Kroger (NYSE:KR) had a fantastic 2015 as the company achieved positive identical supermarket sales growth ex-fuel in each of its four quarters. The acquisition of Roundy's was certainly the highlight of the year for me, demonstrating the increasing aggressiveness of Kroger's M&A strategy. Kroger has started 2016 with the same spirit, investing in Lucky's Market to increase its organic products offerings. So as Kroger continues to venture into new markets to expand its customer base, should you trust the company's growth story and invest?
In Q4 2015, ID sales without fuel rose by 3.9% and this was Kroger's 49th consecutive quarter of positive identical supermarket sales growth. This is an incredible feat that rubberstamps the success of Kroger's initiatives concerning new products and store formats. As the chart below shows, since 2011, Kroger's same store sales increase ex-fuel has not gone below 3%.
Considering these financial results, it is difficult to not be exceedingly impressed by Kroger's commitment to adding technology and continually revolutionizing the grocery shopping experience for its customers. Going forward, I can only see Kroger achieving even better results as ClickList, the company's online grocery ordering service, expands to multiple markets and Main & Vine, a refreshing grocery store concept, attracts more customers. Kroger looks in great shape to deal with increasing competition in the grocery store industry.
(Source: Kroger's filings)
Of the 130 million housing units in the U.S. more than 31 million are shopping at Kroger, which implies that the company's domestic penetration is around 24%. This can partly be attributed to Kroger's high quality offerings including Murray's Cheese and Boar's Head available at affordable prices that continue to lure in customers despite rather choppy economic conditions. Owing to Kroger's aggressive M&A strategy, I expect expansion through new customer acquisition to be as fast as it was in the last decade.
Kroger shopping: Number of people living in households that shopped at Kroger grocery stores in the last 7 days in the United States (USA) from spring 2008 to spring 2015 (in millions)
Despite all the ambitious investments, Kroger's financial position remains strong. This can be attributed to the company's solid cash flow generation. It is incredible that Kroger has managed to consistently expand its FCF despite the growth in capital expenditures. Clearly, this isn't a company, which likes to dampen investments that drive long-term growth to paint a rosier FCF picture. Kroger uses FCF to repurchase its stock and return value to its shareholders, in addition to making capital investments.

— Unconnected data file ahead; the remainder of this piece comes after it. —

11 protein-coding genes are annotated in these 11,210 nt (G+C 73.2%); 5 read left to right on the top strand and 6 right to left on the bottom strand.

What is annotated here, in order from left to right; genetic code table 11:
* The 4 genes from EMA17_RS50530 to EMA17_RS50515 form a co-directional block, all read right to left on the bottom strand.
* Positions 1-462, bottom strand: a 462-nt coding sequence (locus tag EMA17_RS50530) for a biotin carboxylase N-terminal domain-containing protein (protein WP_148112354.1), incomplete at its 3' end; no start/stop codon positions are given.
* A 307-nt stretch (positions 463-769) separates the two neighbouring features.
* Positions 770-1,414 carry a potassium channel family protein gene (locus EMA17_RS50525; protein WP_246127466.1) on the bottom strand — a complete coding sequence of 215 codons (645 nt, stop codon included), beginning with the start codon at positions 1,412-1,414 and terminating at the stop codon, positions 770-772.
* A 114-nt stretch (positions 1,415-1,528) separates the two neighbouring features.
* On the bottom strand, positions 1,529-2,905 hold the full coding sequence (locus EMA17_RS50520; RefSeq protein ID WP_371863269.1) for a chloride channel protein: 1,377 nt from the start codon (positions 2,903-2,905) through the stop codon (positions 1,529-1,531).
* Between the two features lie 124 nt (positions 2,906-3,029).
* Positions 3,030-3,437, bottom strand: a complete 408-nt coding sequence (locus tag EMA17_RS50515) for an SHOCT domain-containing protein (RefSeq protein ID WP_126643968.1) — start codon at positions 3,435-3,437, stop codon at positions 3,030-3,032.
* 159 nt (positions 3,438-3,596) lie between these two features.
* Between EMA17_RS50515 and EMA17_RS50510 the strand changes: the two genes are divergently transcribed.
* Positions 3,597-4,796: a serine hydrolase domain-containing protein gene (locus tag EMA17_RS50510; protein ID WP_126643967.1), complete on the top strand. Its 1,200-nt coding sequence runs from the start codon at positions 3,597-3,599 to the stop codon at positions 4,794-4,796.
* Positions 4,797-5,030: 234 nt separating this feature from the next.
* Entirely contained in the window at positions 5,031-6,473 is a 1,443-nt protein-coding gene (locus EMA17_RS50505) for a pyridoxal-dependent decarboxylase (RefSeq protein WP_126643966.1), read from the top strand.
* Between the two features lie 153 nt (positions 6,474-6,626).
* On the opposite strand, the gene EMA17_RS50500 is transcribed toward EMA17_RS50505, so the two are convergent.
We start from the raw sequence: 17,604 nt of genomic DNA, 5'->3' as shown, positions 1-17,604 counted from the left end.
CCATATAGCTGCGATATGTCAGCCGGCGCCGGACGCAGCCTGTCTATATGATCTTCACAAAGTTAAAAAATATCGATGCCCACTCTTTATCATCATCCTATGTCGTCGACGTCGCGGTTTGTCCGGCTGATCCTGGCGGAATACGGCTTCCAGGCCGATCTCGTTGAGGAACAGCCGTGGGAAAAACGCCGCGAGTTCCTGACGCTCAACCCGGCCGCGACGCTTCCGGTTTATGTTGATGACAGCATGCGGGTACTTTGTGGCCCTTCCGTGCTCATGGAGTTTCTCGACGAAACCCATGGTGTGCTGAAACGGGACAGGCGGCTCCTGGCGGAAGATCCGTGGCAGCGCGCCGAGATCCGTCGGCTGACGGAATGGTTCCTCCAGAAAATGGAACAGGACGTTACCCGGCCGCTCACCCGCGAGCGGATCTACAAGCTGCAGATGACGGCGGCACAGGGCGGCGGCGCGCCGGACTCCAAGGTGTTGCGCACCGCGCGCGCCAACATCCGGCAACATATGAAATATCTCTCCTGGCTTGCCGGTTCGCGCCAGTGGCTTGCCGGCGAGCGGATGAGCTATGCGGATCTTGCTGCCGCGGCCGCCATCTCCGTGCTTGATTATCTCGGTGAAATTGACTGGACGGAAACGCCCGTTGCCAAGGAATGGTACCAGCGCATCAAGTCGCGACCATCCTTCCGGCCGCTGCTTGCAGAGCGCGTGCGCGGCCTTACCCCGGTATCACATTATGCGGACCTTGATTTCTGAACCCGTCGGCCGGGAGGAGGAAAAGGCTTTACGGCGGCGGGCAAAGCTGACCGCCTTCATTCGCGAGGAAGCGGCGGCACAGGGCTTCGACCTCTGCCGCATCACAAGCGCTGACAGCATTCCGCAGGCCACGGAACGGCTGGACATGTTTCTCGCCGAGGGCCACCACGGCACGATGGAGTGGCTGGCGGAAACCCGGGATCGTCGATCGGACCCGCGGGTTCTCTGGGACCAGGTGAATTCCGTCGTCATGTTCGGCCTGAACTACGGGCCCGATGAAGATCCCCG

Trading for 18.3x TTM earnings, Kroger does not look terribly expensive. Multiplying Kroger's three-year average P/E of 17.87 with analysts' average EPS estimate for the current year, we get a share price of around $40.20, which is where Kroger can be in less than a year. In each of the last four quarters, Kroger has beaten analysts' earnings estimates by at least 3.3%, which is why I strongly believe the company can live up to analysts' high EPS estimates for Jan 17. In that case, Kroger's shares could rise to $44.85 (Current P/E x EPS est. = 17.87 X 2.51).
All in all, Kroger represents a compelling investment opportunity at its current price. Investors shouldn't be deterred by the rather weak comp growth guidance for 2016 because Kroger has a history of delivering comps above guidance. Once Kroger fully absorbs Roundy's operations into its ecosystem, I wouldn't be surprised to see further top line expansion through penetration in the Northern Illinois region. As a result, Kroger is nicely poised to achieve sustainable growth in the long run.
Disclosure: I am/we are long KR.
I wrote this article myself, and it expresses my own opinions. I am not receiving compensation for it (other than from Seeking Alpha). I have no business relationship with any company whose stock is mentioned in this article.